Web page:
For fresh fruit and vegetable marketing and distribution in Asia
Liam O’Callaghan

BY LIAM O’CALLAGHAN

Tipping point for vertical farming

The opening day of Smart Horticulture Asia delved into the latest developments in the vertical farming sector

Tipping point for vertical farming

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Harrij Schmeitz, chairman of Smart Horticulture Asia, opened the first day of the Asia Fruit Logistica ON hall forum with the proposition that vertical farming as the potential not just change but completely disrupt the way fresh produce is consumed.

Vertical farming was the theme that ran through the five presentations that brought together expertise from all around the world on the opening day of one of three online Hall Forum events running at this week’s Asia Fruit Logistica ON.

Exemplifying the possible change this sector could bring the fresh produce industry was Ard van de Kreeke, chief executive of Netherlands-based Growx.

Van de Kreeke detailed the start-up’s unique, fully-automated operations and discussed the wider industry and his view that vertical farming is at a “tipping point”.

Originally starting in 2016, Growex has launched Chef’s Farm, which produces microgreens for high-end restaurants and developed fully automated vertical farming technology that can be used for salads and microgreens.

Van de Kreeke said food security and safety, local production, lack of space and water were among the number of challenges vertical farming needed to answer and Growx addressed these challenges through nine key aspects.

These were circular production, delivering clean and healthy products, using data and automation, increasing water and energy efficiency, lowering costs, reducing farm footprint and food waste.  

For the wider vertical farming sector van de Kreeke was optimistic about the progress it is making. Once resigned to expensive experiments he said vertical farming was on the edge of becoming a consistently viable solution.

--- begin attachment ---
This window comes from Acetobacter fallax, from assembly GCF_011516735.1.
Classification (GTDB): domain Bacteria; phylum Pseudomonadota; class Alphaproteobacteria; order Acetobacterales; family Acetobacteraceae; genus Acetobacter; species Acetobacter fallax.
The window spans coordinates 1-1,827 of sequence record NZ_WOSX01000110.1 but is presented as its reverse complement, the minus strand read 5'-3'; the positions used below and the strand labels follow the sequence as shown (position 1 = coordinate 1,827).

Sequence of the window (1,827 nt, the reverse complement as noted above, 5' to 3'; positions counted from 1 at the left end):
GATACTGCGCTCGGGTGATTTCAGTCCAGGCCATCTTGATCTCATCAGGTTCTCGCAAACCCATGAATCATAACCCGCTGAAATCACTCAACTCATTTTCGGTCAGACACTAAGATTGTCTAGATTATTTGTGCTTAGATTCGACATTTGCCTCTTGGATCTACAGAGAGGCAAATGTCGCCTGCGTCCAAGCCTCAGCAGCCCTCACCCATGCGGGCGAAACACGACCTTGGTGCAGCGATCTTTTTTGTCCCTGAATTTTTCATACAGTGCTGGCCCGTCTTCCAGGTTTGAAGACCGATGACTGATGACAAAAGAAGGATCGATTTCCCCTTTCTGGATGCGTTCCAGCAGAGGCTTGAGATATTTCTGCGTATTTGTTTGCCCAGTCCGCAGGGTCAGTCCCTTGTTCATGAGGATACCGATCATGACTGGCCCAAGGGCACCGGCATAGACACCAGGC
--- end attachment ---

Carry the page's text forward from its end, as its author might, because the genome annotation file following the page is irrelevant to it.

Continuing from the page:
“We are at a tipping point in this industry. Investment and cost price have dropped dramatically, artificial intelligence and robotics are ready and energy efficiency has made big steps,” said van de Kreeke.

“The biggest problem has always been the economics, but really where we are now we can compete with normal markets, we are not only looking at high end markets.”

Following van de Kreeke was Grace Lim of Urban Farming Partners Singapore who shared the company’s plans for a vertical farm in Singapore and what made the city-state an ideal incubator for the sector.

“The consortium behind UFPS comprises of a group of experts in food production, food processing, logistics, urban planning, engineering and construction,” explained Lim.

“We have a shared vision of bringing food sustainability and security to mega-cities and our strategy is to provide total solutions for urban farms close to urban areas.”

Lim said the Singapore government’s commitment to increase local food production by 2030 lent itself to vertical farming as did the prospect of government funding.

“Singapore is a unique opportunity because it only has 2 per cent arable land and food security is a pressing issue with 92 per cent produce imported.”

Looking north Friso Klok, chain and area manager South-East Asia of Rijk Zwaan Vietnam shared how Rijk Zwaan was supporting vertical farming through breeding and how NFT (Nutrient Film Technique) production of leafy greens in the highlands and lowlands of Malaysia and Vietnam was delivering positive outcomes.

Also sharing their distinctive farming concepts were Daniel Kats, vice president of Corporate Sales of Infarm and Jasper den Besten, partner of Precede Singapore.

Infarm is a rapidly expanding indoor farming company that has developed vertical farming technology that can be deployed in stores and Kats discussed the innovative marketing opportunities that accompanied this approach.

Precede is a small-scale vertical farm in Singapore that specialises in growing a mix of produce for a high-end market, an approach that brings its own advantages and challenges as explained by den Besten.

The Smart Horticulture Asia sessions are available on demand to all registered Asia Fruit Logistica ON visitors and exhibitors. Simply click the content tab on the AFL ON platform.

The Smart Horticulture Asia programme continues on Thursday (19 November) from 1:00pm Singapore/China time.

Asia Fruit Logistica ON takes place online on 18-20 November.

Visit Asiafruit Congress ON – asiafruitcongress.com
Visit Asia Fruit Logistica ON – asiafruitlogistica.com

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